Paul Johnson guest col: Court’s marriage decision demeans federal form of government
The U.S. Supreme Court has once again taken another step toward destroying the U.S. Constitution and our federal system of government. With the narrow 5-4 decision announced in Obergefell v. Hodges, the Supreme Court usurped the authority of 50 states and took it upon itself to re-define the institution of marriage. The five justice majority obviously doesn’t believe in having a federal form of government, in which states are free to control most areas of civic life. Since the Constitution makes no reference to marriage, then that’s an area of life that properly belongs to the states to regulate.
The Court has been on this path for quite a few years and this decision is just another indication a majority of the Supreme Court justices don’t believe the Constitution should be the controlling authority in determining how the federal government operates. Because of the blatant disregard for the language and guiding principles of the Constitution, this decision reinforces the current distrust and disrespect for the federal government. To change several thousand years of human cultural history related to marriage, by the vote of five justices, is not the rule of law. It’s rule by dictate.
The Court somehow found the Fourteenth Amendment had something to do with marriage. It doesn’t. The Fourteenth Amendment was ratified by the states in 1868 for the sole purpose of ensuring former slaves were given all the freedoms and rights of other Americans. Congress knew some states would probably try to restrict the rights of newly freed slaves, so the Fourteenth Amendment was meant to protect and guarantee them their rights. But over the past 70 years, the Fourteenth Amendment has been stretched and distorted by the Supreme Court, in order to justify decisions that have no basis in the clear language of the Constitution.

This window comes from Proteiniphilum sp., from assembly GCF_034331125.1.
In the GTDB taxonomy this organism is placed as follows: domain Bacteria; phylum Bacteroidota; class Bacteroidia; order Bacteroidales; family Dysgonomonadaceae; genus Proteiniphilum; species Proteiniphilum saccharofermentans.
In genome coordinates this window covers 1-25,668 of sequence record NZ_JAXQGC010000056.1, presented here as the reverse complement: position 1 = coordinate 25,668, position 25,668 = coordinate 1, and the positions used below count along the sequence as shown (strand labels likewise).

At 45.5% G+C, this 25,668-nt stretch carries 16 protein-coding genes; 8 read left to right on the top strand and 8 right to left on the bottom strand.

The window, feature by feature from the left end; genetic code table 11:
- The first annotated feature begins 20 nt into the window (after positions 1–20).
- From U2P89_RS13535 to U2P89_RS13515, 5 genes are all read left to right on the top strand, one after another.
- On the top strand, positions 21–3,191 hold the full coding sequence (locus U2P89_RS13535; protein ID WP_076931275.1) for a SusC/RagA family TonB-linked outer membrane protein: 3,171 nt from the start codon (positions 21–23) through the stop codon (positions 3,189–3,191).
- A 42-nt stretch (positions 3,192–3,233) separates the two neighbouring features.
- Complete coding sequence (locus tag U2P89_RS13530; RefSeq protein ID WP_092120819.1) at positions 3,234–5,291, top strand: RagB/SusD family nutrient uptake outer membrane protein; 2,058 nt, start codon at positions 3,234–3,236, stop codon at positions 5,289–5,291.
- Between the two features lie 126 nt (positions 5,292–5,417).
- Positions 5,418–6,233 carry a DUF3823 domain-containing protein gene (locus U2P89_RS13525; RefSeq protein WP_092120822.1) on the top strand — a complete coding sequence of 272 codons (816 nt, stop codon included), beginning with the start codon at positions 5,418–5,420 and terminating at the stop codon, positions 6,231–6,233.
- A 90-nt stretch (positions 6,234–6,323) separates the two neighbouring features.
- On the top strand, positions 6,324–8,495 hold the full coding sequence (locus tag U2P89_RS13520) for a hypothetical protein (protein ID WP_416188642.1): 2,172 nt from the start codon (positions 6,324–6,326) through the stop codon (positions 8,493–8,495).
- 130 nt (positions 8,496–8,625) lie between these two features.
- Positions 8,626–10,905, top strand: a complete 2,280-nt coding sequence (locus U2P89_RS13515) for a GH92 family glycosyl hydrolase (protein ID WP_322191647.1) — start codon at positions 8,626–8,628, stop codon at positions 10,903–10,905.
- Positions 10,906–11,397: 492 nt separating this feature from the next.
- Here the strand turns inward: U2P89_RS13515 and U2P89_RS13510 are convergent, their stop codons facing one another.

Major changes to the laws of marriage should be enacted by the legislatures in each state under our representative form of government. By decreeing new law for the whole country, the Court abrogates the rule of law and, in effect, says to the country, “We know what is best for you.”
By legalizing same-sex marriage by fiat, instead of through the legislative process, the court invites disrespect and resistance from those who hold other beliefs. If a majority of citizens were in favor of changing centuries of tradition relating to marriage, states could easily pass laws allowing for same-sex marriage. The fact only 11 states have voted legislatively to recognize same-sex marriage shows most citizens don’t support it. Legislation passed by a majority vote is much more easily accepted by opponents because they recognize a majority of their fellow citizens favor a new law. But having a major cultural tradition turned upside down by decree from above, invites resentment and rebellion.
It’s clear the five justices voting in the majority have an agenda to radically change the United States and they refuse to let the Constitution stand in the way. They felt they would deal with same-sex marriage once and for all and then it would go away. This was the same attitude the majority took in Roe v. Wade, but 42 years later, the abortion debate continues. States still are attempting to set their own rules to reflect the values of their citizens.
By a majority of one, the Supreme Court invalidated the laws of states and unilaterally imposed their beliefs on the whole country. Regardless of your opinion on same sex marriage, this decision should be troubling. When a majority of Supreme Court justices believe they can make the Constitution say whatever they want it to, then no area of life is free from judicial fiat.
Paul Johnson and his wife are 16-year residents of Carson City and small business owners.